Crypto-catastrophes and executive orders
Moves are underway in Europe and the US to regulate the volatile cryptocurrency markets. Global Insight investigates the road ahead.
It has been a torrid time for cryptocurrencies. During May, the collapse of the stablecoin Terra and its sister cryptocurrency Luna reopened unsettled questions about the future of the industry. Luna’s value plunged from $116 in April to zero by mid-May.
The crypto coin was pegged to the value of the stablecoin Terra, which was meant to be pegged to the US dollar. But unlike most stablecoins, its exchange value was not fixed one-to-one with the dollar. Instead, Terra was backed by an algorithm linked to Luna, so when Terra started to slide from $1 to 15 cents, Luna was doomed.
The news hit an already sliding crypto market. Ran Neuner, a crypto trader and enthusiast, reportedly told thousands of digital traders in an online broadcast that the collapse was ‘one of the greatest catastrophes crypto has ever seen’. Apart from the always-open question of how to realistically value cryptocurrencies, the event has shaken confidence that crypto can act as a hedge against inflation by creating something like a digital gold standard. The dream of a new global financial system built on crypto also took a huge step back.
The turmoil comes at a time when regulators have been looking more favourably at the sector. In March, US President Joe Biden appeared to open the door to the normalisation of the crypto markets when, in a widely reported executive order, he called for a co-ordinated effort by federal agencies to research and report back on digital assets within six months (see box: The US government’s key crypto objectives) . The order also urged the Federal Reserve to continue its work on the potential for creating a central bank digital currency.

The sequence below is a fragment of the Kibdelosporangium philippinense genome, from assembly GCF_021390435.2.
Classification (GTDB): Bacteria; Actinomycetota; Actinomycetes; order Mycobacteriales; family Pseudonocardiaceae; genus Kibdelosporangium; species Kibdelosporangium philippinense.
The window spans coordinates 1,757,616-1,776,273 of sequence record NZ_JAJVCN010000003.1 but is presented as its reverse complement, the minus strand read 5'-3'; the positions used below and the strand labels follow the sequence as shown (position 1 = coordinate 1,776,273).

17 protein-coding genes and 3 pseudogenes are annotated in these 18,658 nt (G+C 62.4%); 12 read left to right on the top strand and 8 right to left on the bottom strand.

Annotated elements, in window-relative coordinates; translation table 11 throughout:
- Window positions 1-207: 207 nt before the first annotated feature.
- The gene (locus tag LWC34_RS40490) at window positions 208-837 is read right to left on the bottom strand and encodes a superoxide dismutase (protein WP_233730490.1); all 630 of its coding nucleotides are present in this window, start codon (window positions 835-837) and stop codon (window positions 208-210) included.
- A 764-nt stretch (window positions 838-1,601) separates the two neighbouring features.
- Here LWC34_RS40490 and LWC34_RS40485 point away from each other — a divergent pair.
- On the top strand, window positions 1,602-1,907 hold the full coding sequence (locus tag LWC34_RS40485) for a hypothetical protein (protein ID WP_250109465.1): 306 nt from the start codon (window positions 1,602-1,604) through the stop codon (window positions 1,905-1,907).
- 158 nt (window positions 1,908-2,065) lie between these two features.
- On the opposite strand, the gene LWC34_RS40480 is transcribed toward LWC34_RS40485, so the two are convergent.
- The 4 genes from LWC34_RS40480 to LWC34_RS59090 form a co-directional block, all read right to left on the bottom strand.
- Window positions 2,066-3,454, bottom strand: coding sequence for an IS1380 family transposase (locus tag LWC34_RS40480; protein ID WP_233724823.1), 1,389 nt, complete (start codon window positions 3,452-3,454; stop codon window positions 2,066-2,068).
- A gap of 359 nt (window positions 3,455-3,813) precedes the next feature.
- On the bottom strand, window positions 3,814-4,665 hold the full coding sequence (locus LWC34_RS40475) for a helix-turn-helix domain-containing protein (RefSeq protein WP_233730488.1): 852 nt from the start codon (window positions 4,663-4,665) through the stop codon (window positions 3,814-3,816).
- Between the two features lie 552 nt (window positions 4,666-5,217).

While the executive order does not prescribe agencies to adopt particular policies, it does represent the first full-scale study of distributed ledger technology with a view to setting guidelines and regulation for its use. Key areas, of many, that are likely to come under scrutiny, include cybersecurity, securities law and anti-money laundering, as well as their impact on the environment in the context of the President’s climate agenda.
‘The executive order does not address questions regarding the role and jurisdiction of each of the executive branches of the US government and independent agencies that seek authority relating to digital assets’, says Anurag Bana, Senior Project Lawyer in the IBA Legal Policy & Research Unit. This means that, with so many agencies involved, the final recommendations are likely to be muddled about which bodies will regulate what – especially since the Federal Reserve and the Securities and Exchange Commission (SEC) need to remain independent.
In addition, Bana says that while the executive order says that federal agencies need to ‘ensure that digital assets do not pose undue risks to consumers, investors, or businesses’, what counts as undue risk remains an open question.
‘At present, there is no one regulator in charge of determining the level of risk appropriate for digital assets’, Bana says. ‘So the order raises – without entirely resolving – the question of whether the level of risk permissible for digital assets should be commensurate with that of securities.’
The US government’s key crypto objectives
- To protect US consumers, investors and businesses;
- To preserve the stability of the US and the global financial system;
- To prevent illicit financial flows and national security risks;
- To reinforce US leadership in the global financial system and technological competitiveness;
- To promote access to safe and affordable financial services; and
- To promote responsible technological development.
If crypto were to be regulated in a similar way to that asset class, the SEC could establish distinct regimes for assets marketed only to accredited investors and those that can be marketed to the public.
That may make the US federal government happy, but people active in the market have reservations. While key crypto players cautiously welcomed the news, some believe that an SEC-style system would not work because crypto needs defining as a new asset class. That would result in better-tailored regulation, considering crypto is neither a traditional currency nor an equity (see box: A brief history of cryptocurrencies and their regulation).